A key German Muslim association on Wednesday sharply criticised a court ruling that said circumcising boys on religious grounds amounted to grievous bodily harm.
"The Cologne ruling is a serious attack on religious freedom," the Council of the Coordination of Muslims in Germany said in a statement on Tuesday's judgment.
"The ruling does not take everything into account, religious practice concerning circumcision of young Muslims and Jews has been carried out over the millenia on a global level," said Ali Kizilkaya, a spokesman of the council which counts some 4 million members.
The group said that Germany was "criminalising" Islamic and Jewish customs with that ruling.
The regional court in Cologne, western Germany, ruled that the "fundamental right of the child to bodily integrity outweighed the fundamental rights of the parents."
"The religious freedom of the parents and their right to educate their child would not be unacceptably compromised, if they were obliged to wait until the child could himself decide to be circumcised," the court added.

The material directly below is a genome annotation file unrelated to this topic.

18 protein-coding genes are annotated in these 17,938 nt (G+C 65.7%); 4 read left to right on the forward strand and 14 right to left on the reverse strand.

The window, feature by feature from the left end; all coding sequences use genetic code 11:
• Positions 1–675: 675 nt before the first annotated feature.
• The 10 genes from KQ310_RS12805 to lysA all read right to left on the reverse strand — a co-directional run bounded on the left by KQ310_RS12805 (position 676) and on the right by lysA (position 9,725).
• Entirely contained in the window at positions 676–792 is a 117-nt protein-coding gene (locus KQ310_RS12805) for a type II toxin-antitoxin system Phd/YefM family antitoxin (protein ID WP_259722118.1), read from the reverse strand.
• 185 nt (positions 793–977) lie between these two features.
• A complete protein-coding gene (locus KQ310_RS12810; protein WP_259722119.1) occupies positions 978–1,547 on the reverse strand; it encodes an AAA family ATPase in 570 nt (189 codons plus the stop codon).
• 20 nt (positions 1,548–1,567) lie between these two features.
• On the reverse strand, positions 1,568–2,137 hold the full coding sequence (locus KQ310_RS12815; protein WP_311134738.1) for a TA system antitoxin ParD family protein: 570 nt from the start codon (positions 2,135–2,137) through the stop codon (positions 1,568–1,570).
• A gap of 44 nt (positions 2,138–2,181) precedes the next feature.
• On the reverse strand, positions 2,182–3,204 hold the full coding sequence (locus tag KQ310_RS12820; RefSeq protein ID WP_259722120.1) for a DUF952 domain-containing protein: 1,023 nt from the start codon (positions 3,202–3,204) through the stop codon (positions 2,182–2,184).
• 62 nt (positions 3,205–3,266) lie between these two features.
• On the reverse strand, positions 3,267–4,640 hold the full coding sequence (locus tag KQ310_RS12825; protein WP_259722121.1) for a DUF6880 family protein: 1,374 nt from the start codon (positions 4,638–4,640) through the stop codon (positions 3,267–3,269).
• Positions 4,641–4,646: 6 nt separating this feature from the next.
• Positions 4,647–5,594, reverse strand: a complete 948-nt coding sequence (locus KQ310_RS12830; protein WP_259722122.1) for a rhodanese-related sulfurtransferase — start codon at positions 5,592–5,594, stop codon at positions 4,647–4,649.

The case was brought against a doctor in Cologne who had circumcised a four-year-old Muslim boy on his parents' wishes.
Top Christian clerics also voiced opposition.
The Roman Catholic archbishop of Aachen Heinrich Mussinghoff said the ruling was "very surprising", as the contradiction between "basic rights on freedom of religion and the well-being of the child brought up by the judges is not convincing in this very case."
The head of the Protestant Church in Germany, Hans Ulrich Anke, said the ruling should be appealed as it did not "sufficiently" take into account the religious significance of the rite.